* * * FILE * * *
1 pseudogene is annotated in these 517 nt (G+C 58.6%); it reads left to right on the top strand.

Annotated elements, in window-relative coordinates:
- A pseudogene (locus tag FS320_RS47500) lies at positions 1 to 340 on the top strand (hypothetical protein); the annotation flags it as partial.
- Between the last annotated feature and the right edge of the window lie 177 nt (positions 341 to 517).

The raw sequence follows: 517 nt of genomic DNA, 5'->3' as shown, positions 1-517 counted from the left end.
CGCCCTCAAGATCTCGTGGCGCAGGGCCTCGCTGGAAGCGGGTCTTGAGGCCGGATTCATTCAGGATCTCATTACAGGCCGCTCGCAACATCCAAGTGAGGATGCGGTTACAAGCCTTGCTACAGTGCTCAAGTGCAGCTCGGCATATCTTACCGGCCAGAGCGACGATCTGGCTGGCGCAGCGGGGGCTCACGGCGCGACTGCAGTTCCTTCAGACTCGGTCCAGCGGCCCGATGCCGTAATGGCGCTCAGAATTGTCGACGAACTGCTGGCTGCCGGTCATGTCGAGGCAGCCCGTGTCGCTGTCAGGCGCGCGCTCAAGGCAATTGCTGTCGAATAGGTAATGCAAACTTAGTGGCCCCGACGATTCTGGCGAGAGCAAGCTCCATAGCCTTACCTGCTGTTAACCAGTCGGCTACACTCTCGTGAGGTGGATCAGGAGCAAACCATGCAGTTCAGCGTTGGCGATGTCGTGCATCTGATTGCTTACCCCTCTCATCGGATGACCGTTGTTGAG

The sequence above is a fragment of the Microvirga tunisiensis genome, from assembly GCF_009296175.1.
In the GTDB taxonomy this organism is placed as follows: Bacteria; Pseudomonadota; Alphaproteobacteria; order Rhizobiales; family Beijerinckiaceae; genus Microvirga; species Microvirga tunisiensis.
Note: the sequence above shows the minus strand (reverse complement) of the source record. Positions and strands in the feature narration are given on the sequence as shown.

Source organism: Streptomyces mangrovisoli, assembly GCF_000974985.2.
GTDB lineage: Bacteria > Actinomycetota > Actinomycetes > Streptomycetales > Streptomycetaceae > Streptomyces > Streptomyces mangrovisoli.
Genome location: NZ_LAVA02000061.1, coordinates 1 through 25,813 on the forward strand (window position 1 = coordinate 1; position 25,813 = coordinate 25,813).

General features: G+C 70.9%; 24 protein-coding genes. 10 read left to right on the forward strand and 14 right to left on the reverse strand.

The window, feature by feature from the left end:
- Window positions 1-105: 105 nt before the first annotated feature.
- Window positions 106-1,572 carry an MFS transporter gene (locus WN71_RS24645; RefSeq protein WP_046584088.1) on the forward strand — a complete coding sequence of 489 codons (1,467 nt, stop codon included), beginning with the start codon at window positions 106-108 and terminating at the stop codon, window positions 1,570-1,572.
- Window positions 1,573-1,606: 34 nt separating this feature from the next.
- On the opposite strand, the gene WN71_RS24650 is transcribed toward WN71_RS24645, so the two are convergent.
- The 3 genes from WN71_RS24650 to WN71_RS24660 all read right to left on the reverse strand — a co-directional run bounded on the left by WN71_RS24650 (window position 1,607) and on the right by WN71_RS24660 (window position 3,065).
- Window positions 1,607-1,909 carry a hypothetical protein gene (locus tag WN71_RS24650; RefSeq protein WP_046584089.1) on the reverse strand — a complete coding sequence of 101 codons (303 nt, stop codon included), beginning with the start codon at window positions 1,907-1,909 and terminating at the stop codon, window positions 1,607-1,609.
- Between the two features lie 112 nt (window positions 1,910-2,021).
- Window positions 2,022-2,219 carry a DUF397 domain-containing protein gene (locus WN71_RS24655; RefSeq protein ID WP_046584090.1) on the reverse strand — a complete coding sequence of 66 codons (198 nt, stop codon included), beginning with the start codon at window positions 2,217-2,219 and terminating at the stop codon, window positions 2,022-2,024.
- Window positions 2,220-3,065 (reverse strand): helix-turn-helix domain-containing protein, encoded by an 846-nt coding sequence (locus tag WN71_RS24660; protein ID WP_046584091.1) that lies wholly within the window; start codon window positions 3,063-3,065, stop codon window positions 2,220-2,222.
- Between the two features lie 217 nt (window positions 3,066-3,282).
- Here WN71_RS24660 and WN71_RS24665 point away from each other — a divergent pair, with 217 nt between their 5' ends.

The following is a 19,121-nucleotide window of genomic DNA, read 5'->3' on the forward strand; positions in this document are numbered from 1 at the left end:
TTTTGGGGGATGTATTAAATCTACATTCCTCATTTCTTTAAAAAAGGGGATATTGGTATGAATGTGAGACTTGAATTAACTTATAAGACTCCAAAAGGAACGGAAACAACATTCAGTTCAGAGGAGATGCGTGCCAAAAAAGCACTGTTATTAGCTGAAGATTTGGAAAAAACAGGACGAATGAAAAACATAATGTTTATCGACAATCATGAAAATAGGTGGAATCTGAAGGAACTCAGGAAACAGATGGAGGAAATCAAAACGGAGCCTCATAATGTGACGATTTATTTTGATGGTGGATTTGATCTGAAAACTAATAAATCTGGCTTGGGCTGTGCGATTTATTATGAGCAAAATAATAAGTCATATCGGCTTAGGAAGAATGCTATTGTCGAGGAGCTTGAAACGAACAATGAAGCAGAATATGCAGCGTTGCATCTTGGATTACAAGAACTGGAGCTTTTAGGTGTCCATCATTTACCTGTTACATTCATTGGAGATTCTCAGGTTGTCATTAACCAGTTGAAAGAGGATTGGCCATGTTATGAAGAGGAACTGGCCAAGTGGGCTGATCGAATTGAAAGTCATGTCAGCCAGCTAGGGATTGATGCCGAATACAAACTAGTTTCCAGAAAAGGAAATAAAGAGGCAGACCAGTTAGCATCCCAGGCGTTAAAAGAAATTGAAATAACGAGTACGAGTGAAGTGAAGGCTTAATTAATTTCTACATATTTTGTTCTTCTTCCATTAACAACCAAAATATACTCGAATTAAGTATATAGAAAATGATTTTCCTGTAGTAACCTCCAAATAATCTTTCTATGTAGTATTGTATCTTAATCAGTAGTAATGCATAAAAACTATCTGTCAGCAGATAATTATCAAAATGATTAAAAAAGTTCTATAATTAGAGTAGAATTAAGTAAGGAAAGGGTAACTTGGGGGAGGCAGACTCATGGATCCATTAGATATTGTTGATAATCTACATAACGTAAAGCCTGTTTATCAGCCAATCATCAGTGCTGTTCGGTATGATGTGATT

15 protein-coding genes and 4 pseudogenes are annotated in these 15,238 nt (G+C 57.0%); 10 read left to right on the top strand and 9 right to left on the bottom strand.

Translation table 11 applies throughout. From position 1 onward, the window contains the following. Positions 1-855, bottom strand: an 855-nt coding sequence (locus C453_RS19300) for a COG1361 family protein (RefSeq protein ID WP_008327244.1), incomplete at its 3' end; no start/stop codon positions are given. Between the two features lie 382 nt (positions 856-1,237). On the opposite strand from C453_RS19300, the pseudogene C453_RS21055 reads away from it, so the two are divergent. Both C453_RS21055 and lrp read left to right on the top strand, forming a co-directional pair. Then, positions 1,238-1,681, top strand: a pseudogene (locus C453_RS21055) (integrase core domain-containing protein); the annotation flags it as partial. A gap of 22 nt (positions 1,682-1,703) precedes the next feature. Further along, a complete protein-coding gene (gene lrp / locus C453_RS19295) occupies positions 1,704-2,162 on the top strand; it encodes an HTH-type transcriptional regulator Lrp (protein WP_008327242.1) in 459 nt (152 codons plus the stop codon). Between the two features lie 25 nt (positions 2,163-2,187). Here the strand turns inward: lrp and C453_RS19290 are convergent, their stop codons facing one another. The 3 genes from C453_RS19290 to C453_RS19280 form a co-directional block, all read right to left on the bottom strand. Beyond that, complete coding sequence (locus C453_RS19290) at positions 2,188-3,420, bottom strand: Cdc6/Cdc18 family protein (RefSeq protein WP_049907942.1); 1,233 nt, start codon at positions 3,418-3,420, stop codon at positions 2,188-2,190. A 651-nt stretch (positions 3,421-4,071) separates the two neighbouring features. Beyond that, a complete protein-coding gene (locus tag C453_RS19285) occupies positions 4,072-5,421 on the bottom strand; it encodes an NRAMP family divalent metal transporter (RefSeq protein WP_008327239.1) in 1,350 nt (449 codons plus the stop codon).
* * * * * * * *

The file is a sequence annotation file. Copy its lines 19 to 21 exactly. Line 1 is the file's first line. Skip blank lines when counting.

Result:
- The 3 genes from WN71_RS24650 to WN71_RS24660 all read right to left on the reverse strand — a co-directional run bounded on the left by WN71_RS24650 (window position 1,607) and on the right by WN71_RS24660 (window position 3,065).
- Window positions 1,607-1,909 carry a hypothetical protein gene (locus tag WN71_RS24650; RefSeq protein WP_046584089.1) on the reverse strand — a complete coding sequence of 101 codons (303 nt, stop codon included), beginning with the start codon at window positions 1,907-1,909 and terminating at the stop codon, window positions 1,607-1,609.
- Between the two features lie 112 nt (window positions 1,910-2,021).